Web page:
To his credit, Professor Murray does not repeat this trope explicitly.  Yet there is an assumption that realist postulates counter those based on “norms” (frequently but erroneously seen to be the essence of constructivism), and “institutions” (presumably the essence of liberalism).

Actually, one can be a constructivist and agree with much of Murray’s piece, while still disagreeing that the general realist paradigm explains or helps us understand all that is important in IR.  One can, for example, assert that analyzing power relations is essential to any IR project, and that definitions of security tend to underlie both state and non-state justifications for or against intervention, while also demonstrating that such relations and definitions are socially constructed, varying over time and place, and that definitions of security are frequently merged with (or can even be trumped by) situations of moral urgency.  Would all constructivists argue that, because so-called norms of intervention have allegedly changed, the international community must intervene in Syria?  Absolutely not (and for many reasons).  One of these is that it is entirely unclear whether a better moral outcome could be obtained by intervention, given the chaotic situation among Syrian rebel groups and the divisions among Syrian civil society.  Moreover, external civil society groups, often seen to be the instigators of new norms, are strongly divided over the ethics and potential outcomes of any intervention in that country, for a combination of ethical and pragmatic reasons.  Critical analyses of power, moreover, expose a situation in which the U.S., as well as many other nations, is unsure of its ability to engineer any specific outcome in the conflict, whether represented in ethical or self-interested terms.  Moreover, the definition of self-interest in this case is capable of considerable fluctuation.


Constructivists have long pointed out that interests and definitions of security change over time, and that power is socially constructed such that “material” or “brute” elements of power cannot be understood apart from their historical context as well as the intersubjectively-defined values attached to them.  As a result, the U.S.’s reluctance to intervene in Syria must be seen vis-à-vis the aftermath of the extremely problematic and unsuccessful invasions of Afghanistan and Iraq.  Hesitation in Libya followed; now uncertainty regarding Syria.  Beliefs and values about the worth as well as the morality of intervention are frequently symbiotic, especially among those civil society groups seen to be at the forefront of pressing for normative change, and cannot be separated in an ahistorical fashion.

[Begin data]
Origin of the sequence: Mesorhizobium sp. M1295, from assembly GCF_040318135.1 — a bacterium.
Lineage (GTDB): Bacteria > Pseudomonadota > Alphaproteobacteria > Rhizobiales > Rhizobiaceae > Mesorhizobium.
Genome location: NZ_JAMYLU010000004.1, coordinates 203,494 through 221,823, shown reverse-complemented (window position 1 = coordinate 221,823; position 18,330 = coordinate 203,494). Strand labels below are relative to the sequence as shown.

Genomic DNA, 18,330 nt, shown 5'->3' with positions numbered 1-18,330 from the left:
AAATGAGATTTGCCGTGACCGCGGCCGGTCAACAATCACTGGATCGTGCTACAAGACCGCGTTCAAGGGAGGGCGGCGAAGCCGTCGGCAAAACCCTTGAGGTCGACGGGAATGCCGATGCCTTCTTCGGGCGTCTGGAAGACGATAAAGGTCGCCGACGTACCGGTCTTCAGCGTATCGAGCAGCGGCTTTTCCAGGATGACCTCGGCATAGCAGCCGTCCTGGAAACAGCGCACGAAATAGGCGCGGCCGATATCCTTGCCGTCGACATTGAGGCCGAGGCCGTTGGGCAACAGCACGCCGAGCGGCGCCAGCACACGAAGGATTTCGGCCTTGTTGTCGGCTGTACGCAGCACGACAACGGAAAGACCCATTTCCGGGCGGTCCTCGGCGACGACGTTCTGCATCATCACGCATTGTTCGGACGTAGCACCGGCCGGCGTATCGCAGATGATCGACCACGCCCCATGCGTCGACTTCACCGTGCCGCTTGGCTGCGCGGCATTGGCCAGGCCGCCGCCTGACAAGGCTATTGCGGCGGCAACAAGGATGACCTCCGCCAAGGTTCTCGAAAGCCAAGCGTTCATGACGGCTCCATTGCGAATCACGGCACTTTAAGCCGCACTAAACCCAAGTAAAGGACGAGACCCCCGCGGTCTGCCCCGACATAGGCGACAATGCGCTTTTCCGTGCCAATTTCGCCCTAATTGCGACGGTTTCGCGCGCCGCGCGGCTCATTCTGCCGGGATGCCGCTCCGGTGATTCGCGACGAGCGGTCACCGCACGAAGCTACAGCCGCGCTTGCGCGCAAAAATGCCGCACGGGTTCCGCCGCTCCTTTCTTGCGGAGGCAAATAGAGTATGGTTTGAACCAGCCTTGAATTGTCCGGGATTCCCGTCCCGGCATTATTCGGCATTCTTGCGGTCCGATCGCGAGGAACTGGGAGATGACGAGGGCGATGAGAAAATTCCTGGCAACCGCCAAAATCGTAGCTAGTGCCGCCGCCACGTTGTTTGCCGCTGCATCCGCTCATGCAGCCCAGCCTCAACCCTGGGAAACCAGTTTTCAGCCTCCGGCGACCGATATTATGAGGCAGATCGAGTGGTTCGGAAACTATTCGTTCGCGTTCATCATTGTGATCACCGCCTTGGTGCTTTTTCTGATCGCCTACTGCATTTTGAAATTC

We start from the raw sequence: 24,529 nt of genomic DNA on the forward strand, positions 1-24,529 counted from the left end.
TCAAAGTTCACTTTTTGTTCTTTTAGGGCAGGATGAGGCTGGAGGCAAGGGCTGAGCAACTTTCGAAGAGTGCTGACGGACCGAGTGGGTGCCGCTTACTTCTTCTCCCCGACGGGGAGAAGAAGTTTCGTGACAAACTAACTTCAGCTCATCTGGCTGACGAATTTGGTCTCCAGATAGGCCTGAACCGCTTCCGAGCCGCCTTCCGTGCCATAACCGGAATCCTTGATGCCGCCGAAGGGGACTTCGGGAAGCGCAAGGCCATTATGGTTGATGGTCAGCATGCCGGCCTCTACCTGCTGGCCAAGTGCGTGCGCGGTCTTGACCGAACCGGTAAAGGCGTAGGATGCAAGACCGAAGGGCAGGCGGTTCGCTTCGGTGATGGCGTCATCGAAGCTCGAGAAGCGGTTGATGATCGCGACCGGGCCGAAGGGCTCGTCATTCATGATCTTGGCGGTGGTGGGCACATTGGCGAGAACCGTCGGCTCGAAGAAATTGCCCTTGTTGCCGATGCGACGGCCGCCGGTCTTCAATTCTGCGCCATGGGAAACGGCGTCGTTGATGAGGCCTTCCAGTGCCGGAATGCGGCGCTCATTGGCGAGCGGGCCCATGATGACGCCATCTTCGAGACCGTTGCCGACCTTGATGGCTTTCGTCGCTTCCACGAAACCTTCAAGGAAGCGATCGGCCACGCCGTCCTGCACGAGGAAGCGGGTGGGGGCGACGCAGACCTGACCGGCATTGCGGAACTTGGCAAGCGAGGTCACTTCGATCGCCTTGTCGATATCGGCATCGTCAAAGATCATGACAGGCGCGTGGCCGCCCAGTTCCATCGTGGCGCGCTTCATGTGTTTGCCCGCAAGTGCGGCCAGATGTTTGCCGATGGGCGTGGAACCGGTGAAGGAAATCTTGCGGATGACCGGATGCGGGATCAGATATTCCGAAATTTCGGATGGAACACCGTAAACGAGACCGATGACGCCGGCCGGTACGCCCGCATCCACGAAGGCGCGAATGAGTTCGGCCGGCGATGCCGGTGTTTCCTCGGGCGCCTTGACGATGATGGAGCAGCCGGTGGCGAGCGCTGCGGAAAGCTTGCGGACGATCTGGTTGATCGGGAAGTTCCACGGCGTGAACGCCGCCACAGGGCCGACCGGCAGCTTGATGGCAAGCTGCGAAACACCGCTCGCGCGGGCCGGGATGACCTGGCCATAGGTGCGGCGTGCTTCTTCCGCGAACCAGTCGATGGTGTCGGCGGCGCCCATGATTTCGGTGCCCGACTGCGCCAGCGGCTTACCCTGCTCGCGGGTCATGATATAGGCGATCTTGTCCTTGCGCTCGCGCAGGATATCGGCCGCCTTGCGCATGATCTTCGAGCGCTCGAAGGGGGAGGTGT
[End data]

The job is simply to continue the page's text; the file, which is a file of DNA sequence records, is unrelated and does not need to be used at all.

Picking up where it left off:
Analyzing the elements of this type of symbiosis along with contextualizing power, security and interest are at the heart of understanding social construction.  Conversely, attempts to separate institutions, power, ethics, and norms as discrete variables defeats the purpose of social constructivist approaches.  Thus, the opportunity to comment on Murray’s piece gives me the opportunity to challenge the latter tendency, which underlies the fallacy of the realist/constructivist (and liberal) competition, in the hope that we can finally move on.

Cecelia Lynch is a Professor of Political Science and the Director of International Studies at the University of California, Irvine.  She is the author of Beyond Appeasement: Interpreting Interwar Peace Movements in World Politics, and her newest book, Interpreting International Politics, is due out from Routledge in December.



[1] Cecelia Lynch, Beyond Appeasement: Interpreting Interwar Peace Movement in World Politics. Ithaca and London: Cornell University Press, 1999.